Stay off the ice, it’s not safe, officials warn

A frozen sheet of ice is most tempting on those cold, hot chocolate days, but it is important to be aware of ice safety before stepping, or gliding, onto to the surface.

  • Dec. 8, 2009 9:00 a.m.

By Jasmine Franklin

A frozen sheet of ice is most tempting on those cold, hot chocolate days, but it is important to be aware of ice safety before stepping, or gliding, onto to the surface.

“Exercise caution,” said Donna Noble, Ponoka’s fire prevention co-ordinator. “Don’t take the risk if you aren’t sure, it’s not worth it.”

Though river ice looks sturdy, there are several factors that should be taken into consideration before planning a skating trip. The type of water, location and the time of year all affect ice stability, according to the Canadian Red Cross.

Ice colour

An important way to determine ice strength is through its color: clear blue ice is the strongest, while white, opaque (frozen wet snow on ice) or snow ice is half as strong as blue ice. Grey ice is most dangerous and should be avoided at all cost; grey ice indicates the presence of water.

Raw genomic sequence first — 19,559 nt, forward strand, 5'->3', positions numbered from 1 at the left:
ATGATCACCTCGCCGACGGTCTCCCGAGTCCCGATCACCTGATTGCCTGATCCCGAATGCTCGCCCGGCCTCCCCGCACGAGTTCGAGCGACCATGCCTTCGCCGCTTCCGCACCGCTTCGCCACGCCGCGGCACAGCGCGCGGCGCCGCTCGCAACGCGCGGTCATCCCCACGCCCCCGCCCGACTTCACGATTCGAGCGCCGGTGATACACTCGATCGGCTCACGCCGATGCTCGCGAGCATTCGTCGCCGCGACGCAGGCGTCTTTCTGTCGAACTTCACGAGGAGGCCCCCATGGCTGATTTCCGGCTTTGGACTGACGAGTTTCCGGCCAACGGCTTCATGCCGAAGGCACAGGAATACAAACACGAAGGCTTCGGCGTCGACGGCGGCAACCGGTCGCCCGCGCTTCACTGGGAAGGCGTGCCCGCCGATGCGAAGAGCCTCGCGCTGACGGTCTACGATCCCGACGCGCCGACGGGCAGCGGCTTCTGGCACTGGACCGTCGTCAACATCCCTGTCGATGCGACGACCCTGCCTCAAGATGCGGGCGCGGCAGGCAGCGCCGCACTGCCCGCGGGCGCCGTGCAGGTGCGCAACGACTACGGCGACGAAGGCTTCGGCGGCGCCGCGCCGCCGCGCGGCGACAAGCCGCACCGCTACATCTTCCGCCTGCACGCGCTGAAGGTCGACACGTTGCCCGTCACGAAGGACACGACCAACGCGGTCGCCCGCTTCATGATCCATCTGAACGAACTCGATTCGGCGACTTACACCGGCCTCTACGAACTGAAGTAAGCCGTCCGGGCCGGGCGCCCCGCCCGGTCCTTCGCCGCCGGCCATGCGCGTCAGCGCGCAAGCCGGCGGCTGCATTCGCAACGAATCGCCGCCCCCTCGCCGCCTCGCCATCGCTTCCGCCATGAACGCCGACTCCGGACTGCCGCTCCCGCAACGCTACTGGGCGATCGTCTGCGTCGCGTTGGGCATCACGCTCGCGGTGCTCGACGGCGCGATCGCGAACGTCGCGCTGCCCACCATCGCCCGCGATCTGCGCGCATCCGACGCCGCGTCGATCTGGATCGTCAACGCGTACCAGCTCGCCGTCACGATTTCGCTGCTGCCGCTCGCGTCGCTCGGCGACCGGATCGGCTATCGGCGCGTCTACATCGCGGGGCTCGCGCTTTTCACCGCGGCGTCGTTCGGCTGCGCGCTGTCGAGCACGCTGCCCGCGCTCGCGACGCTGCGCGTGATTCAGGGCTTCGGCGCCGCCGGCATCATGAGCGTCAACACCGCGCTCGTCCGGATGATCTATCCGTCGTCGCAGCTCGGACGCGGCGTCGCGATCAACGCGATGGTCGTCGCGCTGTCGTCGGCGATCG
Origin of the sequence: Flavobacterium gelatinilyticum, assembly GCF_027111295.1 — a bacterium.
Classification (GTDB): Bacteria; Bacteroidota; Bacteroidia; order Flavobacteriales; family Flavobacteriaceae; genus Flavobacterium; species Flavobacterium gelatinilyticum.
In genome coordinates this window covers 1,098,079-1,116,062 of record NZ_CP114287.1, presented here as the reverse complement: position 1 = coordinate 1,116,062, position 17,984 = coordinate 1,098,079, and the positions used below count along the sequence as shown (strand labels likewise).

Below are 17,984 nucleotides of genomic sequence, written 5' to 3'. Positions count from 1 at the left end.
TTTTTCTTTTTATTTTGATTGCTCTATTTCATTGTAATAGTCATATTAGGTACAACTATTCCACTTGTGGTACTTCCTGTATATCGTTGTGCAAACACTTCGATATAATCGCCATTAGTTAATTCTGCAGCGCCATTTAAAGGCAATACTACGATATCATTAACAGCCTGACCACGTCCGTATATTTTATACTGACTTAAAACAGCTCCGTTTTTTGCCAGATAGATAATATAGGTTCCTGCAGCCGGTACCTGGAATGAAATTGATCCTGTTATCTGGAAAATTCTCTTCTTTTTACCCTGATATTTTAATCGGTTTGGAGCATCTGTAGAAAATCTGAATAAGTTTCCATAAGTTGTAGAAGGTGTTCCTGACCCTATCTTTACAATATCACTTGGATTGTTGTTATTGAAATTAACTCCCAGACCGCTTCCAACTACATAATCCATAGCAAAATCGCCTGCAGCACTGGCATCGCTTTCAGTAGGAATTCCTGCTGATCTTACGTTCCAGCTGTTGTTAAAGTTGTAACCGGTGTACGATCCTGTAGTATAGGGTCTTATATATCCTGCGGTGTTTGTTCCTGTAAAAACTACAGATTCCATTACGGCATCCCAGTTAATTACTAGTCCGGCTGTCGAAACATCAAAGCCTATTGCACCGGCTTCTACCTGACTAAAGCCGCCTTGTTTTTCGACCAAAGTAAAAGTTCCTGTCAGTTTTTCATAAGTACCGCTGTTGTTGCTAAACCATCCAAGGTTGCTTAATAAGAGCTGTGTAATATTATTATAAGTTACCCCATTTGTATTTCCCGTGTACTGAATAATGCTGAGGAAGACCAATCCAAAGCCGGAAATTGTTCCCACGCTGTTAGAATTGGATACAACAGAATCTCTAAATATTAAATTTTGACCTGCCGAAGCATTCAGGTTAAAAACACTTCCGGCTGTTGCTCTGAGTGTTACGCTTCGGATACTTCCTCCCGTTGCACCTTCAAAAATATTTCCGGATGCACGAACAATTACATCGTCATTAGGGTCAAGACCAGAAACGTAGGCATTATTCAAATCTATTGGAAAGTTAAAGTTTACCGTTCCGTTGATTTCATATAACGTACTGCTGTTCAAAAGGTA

“As much as you want to go skating there hasn’t been enough cold weather really to make ice,” Noble said.

Thickness requirements

According to the Red Cross and the RCMP, for walking or skating ice should be at least 15 centimetres m thick; 20 centimetres for skating parties or games; and 25 centimetres for snowmobiles.

“Signs usually go up at Centennial Park warning of thin ice,” Noble said. “It’s important people follow that.”

According to the Red Cross, if someone falls into an ice surface the first thing to be done is call for help. Do not try and climb out of the hole because the ice in that vicinity will be weak. Rather, reach forward onto the broken ice, not putting any pressure on it, and kick your legs to try and push the torso onto the ice. When back on the ice, crawl on the stomach or roll away from the open area while distributing body weight by spreading the arms and legs out as far as possible. Do not stand up.

If a group travels on ice and one person falls in, it is important to realize that rescuing the person can be dangerous. The safest thing to do is call for help and try to get emergency services on scene as soon as possible. If the person can be reached with a long pole or branch, lie down and extend the object to the person. However, if circumstances call for going onto the ice, wear a life jacket and be sure that when nearing the ice break to lie down and distribute your weight.

Have the person kick while you pull them out of the water and re-locate them to a safe position on shore or where the ice is thicker. Signal for help.

RCMP remind everyone to always avoid going out on ice at night and alone. Dugouts, ponds and any water body should be considered a hazard and inspected before walking or skating across.